It isn’t uncommon now for people with bipolar disorder to rush up to Danes in the street and thank her for the accuracy of her portrayal, which in large part is down to Danes’ extensive research (including watching YouTube diaries of bipolar-disorder sufferers in various stages of mania and depression). Stiehm also has a sister with the condition, which has informed both the script and Danes’ choices, though Stiehm is the first to honour the actress’ special knack for bringing these scenes to life, calling her the ‘MVP’ or ‘most valuable player’, a sporting term, to suggest her boundless abilities.
It’s a virtuoso performance, complete with the lip-trembling and chin-quivering that have become a signature of Carrie’s vulnerability (and the subject of some lambasting). But the lack of vanity in Danes’ acting is precisely what her actress friend Meryl Streep celebrates. ‘Claire has a ferocious commitment to the truth in her work,’ Streep writes in an email. ‘Nothing is softened or gilded with the agenda often specific to actresses – the desire to maintain desirability, vulnerability, appeal… She asks for nothing except that you witness the beating heart of each woman she plays as she reveals it. It’s a simple adjustment, not to care what that looks like, but only the great ones make it.’
Danes herself is a little nonplussed by the attention her ‘cry face’ attracts. ‘I’m surprised it’s so surprising,’ she says, before adding: ‘I have my guy, who thinks I’m pretty enough in our life together, so I don’t need to be seducing the audience that way.’ Then she goes on: ‘I think it’s also just my style, what I like in creative work, what I’ve always been attracted to, even as a little girl. I danced as a kid, that’s how I arrived at acting, and I took a class with a woman called Ellen Robbins. It was modern dance, so already a little raw. And I always had an appreciation for the macabre. We would do these improvisations and I remember one time, I was maybe 11 or 12, I was into grotesque movement, and I decided to do a dance where I was just doing a diagonal across stage, doing these weird movements and I landed and I just spat on the floor, like totally pretentious performance art. But it was great. I liked the ugly even as a kid, and I think that has stayed with me now.’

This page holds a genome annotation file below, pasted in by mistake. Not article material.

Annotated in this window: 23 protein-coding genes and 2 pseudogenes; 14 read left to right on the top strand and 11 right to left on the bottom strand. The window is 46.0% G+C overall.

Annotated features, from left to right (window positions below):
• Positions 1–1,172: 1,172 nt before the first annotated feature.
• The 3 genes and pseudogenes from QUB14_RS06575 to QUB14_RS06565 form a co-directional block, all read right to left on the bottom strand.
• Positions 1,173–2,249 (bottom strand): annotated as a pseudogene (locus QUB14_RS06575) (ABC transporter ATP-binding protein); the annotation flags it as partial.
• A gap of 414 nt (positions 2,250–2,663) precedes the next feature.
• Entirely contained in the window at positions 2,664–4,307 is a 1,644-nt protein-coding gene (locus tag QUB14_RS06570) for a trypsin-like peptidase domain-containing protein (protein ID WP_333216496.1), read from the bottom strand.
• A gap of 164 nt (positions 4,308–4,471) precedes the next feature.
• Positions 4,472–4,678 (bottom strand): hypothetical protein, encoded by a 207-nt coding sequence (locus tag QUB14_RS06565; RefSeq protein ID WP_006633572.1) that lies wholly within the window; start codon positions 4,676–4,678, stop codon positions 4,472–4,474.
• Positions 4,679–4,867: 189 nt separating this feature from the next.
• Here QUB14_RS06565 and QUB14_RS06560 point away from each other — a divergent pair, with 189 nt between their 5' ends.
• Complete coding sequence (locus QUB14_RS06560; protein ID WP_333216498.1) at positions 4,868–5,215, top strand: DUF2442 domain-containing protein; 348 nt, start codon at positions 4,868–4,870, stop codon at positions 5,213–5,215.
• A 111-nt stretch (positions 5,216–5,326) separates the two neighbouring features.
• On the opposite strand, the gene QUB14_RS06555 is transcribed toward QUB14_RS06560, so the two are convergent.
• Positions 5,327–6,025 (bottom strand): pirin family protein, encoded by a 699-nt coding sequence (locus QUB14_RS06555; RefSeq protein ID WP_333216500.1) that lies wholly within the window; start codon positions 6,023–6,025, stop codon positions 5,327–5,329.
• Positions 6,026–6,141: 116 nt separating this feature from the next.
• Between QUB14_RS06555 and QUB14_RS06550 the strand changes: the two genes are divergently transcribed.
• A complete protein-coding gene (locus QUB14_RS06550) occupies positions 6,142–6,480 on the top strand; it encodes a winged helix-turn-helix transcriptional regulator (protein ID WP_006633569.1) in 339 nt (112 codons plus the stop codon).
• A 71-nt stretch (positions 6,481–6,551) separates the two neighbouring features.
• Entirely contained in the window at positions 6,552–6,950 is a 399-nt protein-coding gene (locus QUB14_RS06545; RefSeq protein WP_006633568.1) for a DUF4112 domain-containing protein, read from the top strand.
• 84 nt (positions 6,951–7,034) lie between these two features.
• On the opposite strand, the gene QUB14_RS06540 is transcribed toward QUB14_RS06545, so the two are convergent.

Danes still performs as a dancer and Lesli Linka Glatter, a one-time professional dancer who now directs on Homeland, notes that ‘with her as an actor it doesn’t start in the head, it starts in the body somewhere. So it doesn’t feel like anything is being put on. Dance is something you can’t hide behind. Either your leg goes up in the air or it doesn’t. Claire feels like an actor who works from the inside out, not the outside in’.